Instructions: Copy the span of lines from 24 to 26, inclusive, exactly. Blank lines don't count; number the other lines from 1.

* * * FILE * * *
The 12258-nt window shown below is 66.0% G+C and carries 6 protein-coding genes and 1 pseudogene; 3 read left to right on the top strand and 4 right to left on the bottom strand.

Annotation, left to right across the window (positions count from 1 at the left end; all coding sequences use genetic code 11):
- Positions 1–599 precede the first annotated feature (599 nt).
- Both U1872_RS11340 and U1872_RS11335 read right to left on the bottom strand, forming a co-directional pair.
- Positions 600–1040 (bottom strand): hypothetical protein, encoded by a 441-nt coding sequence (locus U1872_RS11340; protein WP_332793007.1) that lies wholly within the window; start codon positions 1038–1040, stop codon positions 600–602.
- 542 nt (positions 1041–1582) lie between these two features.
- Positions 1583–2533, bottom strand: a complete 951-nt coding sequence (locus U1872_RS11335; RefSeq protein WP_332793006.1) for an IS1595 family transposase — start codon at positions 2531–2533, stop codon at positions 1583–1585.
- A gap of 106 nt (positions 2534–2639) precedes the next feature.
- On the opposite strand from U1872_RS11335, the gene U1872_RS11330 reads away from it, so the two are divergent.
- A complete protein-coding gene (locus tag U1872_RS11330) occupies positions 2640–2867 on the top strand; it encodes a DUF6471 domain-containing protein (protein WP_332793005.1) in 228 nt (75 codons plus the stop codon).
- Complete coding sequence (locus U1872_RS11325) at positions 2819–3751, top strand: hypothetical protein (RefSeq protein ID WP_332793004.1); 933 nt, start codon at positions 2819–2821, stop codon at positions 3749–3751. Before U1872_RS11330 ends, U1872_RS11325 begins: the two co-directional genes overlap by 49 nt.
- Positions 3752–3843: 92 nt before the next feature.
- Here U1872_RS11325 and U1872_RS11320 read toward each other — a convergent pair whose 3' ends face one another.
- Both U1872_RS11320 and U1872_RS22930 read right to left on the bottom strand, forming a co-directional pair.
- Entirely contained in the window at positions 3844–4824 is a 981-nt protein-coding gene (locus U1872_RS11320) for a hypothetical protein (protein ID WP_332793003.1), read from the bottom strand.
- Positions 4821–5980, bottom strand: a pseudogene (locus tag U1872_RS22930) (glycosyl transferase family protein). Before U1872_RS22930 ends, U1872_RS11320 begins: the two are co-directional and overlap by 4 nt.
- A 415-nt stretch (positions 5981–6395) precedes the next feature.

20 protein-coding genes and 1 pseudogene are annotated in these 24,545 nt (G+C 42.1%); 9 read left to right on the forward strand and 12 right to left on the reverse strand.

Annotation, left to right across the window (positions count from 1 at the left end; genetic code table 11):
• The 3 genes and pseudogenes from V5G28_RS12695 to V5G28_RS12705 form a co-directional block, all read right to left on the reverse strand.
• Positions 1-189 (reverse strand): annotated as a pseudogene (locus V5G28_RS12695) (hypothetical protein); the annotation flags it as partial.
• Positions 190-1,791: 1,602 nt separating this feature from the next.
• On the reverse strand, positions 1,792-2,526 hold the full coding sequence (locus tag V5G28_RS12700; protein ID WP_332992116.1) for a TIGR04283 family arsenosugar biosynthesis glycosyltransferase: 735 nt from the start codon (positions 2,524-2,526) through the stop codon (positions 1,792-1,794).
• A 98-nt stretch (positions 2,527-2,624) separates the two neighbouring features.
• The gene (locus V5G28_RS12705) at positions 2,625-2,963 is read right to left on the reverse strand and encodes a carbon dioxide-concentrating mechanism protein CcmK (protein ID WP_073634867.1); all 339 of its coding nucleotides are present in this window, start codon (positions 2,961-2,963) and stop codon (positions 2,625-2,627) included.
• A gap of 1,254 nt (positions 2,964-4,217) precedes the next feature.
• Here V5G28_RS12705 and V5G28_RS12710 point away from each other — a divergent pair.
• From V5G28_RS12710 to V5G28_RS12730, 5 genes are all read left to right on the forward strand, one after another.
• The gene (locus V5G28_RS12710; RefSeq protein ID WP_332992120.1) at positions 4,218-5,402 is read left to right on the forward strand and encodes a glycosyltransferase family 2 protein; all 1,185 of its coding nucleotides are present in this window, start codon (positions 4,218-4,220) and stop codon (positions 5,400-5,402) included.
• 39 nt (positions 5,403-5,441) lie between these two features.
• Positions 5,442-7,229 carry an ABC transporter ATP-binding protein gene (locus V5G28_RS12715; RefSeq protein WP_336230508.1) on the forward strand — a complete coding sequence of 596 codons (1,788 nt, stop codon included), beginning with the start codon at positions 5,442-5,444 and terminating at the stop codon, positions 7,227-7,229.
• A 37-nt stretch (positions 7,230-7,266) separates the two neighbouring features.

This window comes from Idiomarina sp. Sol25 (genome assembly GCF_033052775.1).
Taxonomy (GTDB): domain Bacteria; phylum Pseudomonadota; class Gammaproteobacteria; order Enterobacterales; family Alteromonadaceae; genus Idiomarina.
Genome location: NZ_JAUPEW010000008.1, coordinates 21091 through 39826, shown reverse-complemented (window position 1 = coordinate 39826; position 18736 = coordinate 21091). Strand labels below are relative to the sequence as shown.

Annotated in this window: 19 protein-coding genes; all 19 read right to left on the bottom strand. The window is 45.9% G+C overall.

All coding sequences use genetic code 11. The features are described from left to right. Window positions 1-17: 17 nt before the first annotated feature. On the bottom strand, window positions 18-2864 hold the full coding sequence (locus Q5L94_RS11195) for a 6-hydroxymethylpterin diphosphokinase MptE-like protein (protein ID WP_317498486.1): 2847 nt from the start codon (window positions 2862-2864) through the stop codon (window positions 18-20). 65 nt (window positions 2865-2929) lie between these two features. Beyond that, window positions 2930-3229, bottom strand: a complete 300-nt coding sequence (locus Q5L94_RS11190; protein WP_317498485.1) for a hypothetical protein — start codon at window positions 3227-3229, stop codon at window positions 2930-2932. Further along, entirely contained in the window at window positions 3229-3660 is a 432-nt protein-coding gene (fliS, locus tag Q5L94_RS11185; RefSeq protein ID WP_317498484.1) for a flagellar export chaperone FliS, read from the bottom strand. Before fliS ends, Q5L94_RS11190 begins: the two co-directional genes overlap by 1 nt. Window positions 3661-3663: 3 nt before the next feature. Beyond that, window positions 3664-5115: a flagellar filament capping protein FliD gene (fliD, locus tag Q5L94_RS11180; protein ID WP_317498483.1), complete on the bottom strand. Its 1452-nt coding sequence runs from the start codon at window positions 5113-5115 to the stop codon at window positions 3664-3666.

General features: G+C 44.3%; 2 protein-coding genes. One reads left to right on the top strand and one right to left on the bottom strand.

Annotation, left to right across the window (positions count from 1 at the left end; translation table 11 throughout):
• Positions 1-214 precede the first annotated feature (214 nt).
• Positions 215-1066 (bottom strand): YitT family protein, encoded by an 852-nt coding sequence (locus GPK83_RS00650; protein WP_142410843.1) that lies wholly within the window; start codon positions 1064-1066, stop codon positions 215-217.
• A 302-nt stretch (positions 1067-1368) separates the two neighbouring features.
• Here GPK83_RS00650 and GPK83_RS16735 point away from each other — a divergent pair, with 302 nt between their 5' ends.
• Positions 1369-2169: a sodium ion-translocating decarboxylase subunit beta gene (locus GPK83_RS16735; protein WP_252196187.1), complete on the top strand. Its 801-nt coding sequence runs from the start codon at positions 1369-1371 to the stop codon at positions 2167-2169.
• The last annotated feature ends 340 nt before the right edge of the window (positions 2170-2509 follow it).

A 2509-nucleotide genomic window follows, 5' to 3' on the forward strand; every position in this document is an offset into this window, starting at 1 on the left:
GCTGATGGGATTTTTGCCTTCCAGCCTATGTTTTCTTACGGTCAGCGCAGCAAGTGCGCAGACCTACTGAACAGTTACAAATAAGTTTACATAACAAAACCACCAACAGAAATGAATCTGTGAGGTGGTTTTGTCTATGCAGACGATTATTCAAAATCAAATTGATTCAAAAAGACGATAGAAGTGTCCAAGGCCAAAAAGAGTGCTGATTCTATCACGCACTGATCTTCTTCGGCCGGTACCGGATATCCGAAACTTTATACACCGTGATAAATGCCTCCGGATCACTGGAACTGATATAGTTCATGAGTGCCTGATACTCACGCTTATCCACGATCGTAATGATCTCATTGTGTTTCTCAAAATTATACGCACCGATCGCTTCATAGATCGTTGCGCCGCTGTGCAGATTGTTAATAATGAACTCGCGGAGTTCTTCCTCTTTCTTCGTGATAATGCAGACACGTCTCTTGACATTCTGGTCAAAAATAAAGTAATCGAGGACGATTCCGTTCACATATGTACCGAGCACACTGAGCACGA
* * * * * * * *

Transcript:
• A 98-nt stretch (positions 2,527-2,624) separates the two neighbouring features.
• The gene (locus V5G28_RS12705) at positions 2,625-2,963 is read right to left on the reverse strand and encodes a carbon dioxide-concentrating mechanism protein CcmK (protein ID WP_073634867.1); all 339 of its coding nucleotides are present in this window, start codon (positions 2,961-2,963) and stop codon (positions 2,625-2,627) included.
• A gap of 1,254 nt (positions 2,964-4,217) precedes the next feature.